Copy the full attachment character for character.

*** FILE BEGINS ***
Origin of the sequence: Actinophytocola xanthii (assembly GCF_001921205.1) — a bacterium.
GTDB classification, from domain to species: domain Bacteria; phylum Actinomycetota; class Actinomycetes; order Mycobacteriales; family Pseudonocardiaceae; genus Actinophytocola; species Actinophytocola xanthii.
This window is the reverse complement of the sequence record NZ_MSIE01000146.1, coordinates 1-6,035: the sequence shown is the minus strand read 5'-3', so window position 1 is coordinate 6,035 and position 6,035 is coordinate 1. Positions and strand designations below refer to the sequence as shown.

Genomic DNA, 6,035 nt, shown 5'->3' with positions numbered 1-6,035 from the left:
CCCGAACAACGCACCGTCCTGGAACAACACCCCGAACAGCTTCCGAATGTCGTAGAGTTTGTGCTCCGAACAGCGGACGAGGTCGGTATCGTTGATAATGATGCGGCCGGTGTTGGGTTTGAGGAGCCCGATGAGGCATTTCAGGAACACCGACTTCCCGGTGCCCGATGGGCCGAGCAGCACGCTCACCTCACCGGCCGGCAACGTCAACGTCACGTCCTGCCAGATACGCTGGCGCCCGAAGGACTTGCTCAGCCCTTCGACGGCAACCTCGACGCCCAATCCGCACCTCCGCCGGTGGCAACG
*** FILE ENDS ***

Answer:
Origin of the sequence: Actinophytocola xanthii (assembly GCF_001921205.1) — a bacterium.
GTDB classification, from domain to species: domain Bacteria; phylum Actinomycetota; class Actinomycetes; order Mycobacteriales; family Pseudonocardiaceae; genus Actinophytocola; species Actinophytocola xanthii.
This window is the reverse complement of the sequence record NZ_MSIE01000146.1, coordinates 1-6,035: the sequence shown is the minus strand read 5'-3', so window position 1 is coordinate 6,035 and position 6,035 is coordinate 1. Positions and strand designations below refer to the sequence as shown.

Genomic DNA, 6,035 nt, shown 5'->3' with positions numbered 1-6,035 from the left:
CCCGAACAACGCACCGTCCTGGAACAACACCCCGAACAGCTTCCGAATGTCGTAGAGTTTGTGCTCCGAACAGCGGACGAGGTCGGTATCGTTGATAATGATGCGGCCGGTGTTGGGTTTGAGGAGCCCGATGAGGCATTTCAGGAACACCGACTTCCCGGTGCCCGATGGGCCGAGCAGCACGCTCACCTCACCGGCCGGCAACGTCAACGTCACGTCCTGCCAGATACGCTGGCGCCCGAAGGACTTGCTCAGCCCTTCGACGGCAACCTCGACGCCCAATCCGCACCTCCGCCGGTGGCAACG